COP26 Deal Clinched As Nations Rally To Compromise




About 200 countries came together on Saturday to a global agreement on climate change.

Glasgow, United Kingdom:

After nearly two weeks of painful negotiations, nearly 200 countries joined a global agreement on Saturday to fight climate change, but science has failed to curb dangerous global warming.


Rich nations have been accused of failing to provide much-needed funding to vulnerable states at risk of drought, rising seas, fires and storms, following the COP26 summit in Glasgow.

Alok Sharma, Britain’s COP26 president, told delegates at the marathon talks: “It’s time to decide. And the choices you make are crucial.”

But China and India insisted that the language of fossil fuels should be weakened in the text of the final summit decision.


As soon as the final agreement was reached, a tearful Sharma said, “I apologize for the way this process has been uncovered. I am deeply sorry,” before lowering his gig.

Delegates entered into talks to limit the 1.5-2C degree temperature rise within reach of the 2015 Paris Agreement targets.

They were also tasked with finding funding for countries at risk of climate-related droughts, floods and storms supercharged by rising seas.


Observers say the deal fell far short of what was needed to avoid dangerous warming and to help countries adapt or recover from the already catastrophic global catastrophe.

“The COP has now failed to provide immediate assistance to those in need,” Paris Agreement architect Lawrence Tubiana told AFP.

Sharma had earlier told delegates in the final round of marathon talks that they were facing “moments of truth for our planet, our children and our grandchildren”.


– Survival –

The final text called on countries to accelerate efforts to “phase out” inactive coal and “phase out” inefficient fossil fuel subsidies.

Large emitters China and India opposed the mention of polluting fuels, and the language of the final text was significantly shorter than in previous drafts.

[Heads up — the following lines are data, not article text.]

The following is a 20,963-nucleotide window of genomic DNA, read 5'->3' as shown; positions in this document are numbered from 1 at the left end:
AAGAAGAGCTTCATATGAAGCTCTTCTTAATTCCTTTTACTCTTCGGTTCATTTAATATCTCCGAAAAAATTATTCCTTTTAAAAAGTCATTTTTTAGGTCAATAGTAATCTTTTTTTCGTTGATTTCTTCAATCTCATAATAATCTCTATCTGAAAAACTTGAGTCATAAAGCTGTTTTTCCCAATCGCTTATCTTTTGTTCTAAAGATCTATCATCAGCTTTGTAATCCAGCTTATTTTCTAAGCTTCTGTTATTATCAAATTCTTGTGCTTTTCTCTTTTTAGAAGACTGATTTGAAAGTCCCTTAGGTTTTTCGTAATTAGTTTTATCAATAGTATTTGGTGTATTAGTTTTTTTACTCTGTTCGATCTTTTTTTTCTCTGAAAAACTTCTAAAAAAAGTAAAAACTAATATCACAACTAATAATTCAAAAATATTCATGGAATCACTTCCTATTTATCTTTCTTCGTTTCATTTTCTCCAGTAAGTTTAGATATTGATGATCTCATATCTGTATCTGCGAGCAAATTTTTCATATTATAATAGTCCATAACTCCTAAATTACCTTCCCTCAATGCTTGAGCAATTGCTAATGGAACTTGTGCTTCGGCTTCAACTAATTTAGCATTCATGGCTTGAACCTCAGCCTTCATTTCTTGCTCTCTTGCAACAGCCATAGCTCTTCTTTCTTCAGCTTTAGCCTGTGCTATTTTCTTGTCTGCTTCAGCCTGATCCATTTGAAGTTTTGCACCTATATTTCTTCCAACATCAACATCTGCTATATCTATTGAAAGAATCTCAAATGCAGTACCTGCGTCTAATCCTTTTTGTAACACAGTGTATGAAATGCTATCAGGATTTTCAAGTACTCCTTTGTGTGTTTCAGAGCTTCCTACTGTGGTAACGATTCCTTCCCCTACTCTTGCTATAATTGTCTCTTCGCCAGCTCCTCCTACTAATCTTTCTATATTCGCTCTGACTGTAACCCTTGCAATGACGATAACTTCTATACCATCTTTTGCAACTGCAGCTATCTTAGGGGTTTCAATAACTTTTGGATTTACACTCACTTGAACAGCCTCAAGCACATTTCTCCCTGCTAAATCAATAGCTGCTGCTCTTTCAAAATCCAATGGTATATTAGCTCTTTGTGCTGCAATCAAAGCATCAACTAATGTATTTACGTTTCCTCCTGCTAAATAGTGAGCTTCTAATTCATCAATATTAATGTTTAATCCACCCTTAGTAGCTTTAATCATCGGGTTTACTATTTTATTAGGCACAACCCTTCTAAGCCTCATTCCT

The treaty called on all countries to accelerate their emissions reduction by 2022 by submitting a new national plan three years before the agreement was reached in Paris.

But after the resistance of rich countries led by the United States and the European Union, the text omitted any mention of a certain monetary benefit for the damage and loss of climate change in the developing world.

It promises only future “dialogue” on this issue instead.


Maldives Environment Minister Shawna Aminath said, “Negotiations and dialogue could start for some damage and loss.” “But for us, it’s a matter of survival.”

Although host Britain has said it wants to keep COP26 within a 1.5C temperature cap, a UN scientific assessment said last week that the countries’ latest climate plans are pushing the world to a temperature of 2.7C.

The text mentions “deeply saddened” that rich countries have also failed to stamp up the 100 100 billion they promised a decade ago. It called on countries to pay “urgently and by 2025”.


It also promised double funding to help developing countries cope with rising temperatures by the same date.

– 1.5C in Life Support –

But developing countries say it would be unfair to create an unbalanced agreement for the summit that weighs heavily on “mitigation” – how economies could abandon fossil fuels and reach net-zero emissions by 2050.


They wanted specific guidance on how they could meet the decarbonizing bill when adapting to a natural disaster supercharged by global warming.

“We were told that COP26 was the last chance to save 1.5C but it was put on life support,” said Amanda Mukwashi, CEO of Christian Aid.

“Rich nations have kicked off the road and with it the promise of urgent climate action for the people at the forefront of this crisis.”


Glasgow has seen two high-profile announcements from world leaders over the past two weeks, such as a promise to reduce methane emissions by 30 percent by 2030.

It also witnessed widespread protests against what activists said was a dangerous lack of activism.

COP26 “is an insult to the millions of people whose lives are being cut short by the climate crisis,” said Teresa Anderson, Climate Policy Coordinator at ActionAid International.


(Except for the title, this story was not edited by NDTV staff and was published from a syndicated feed.)


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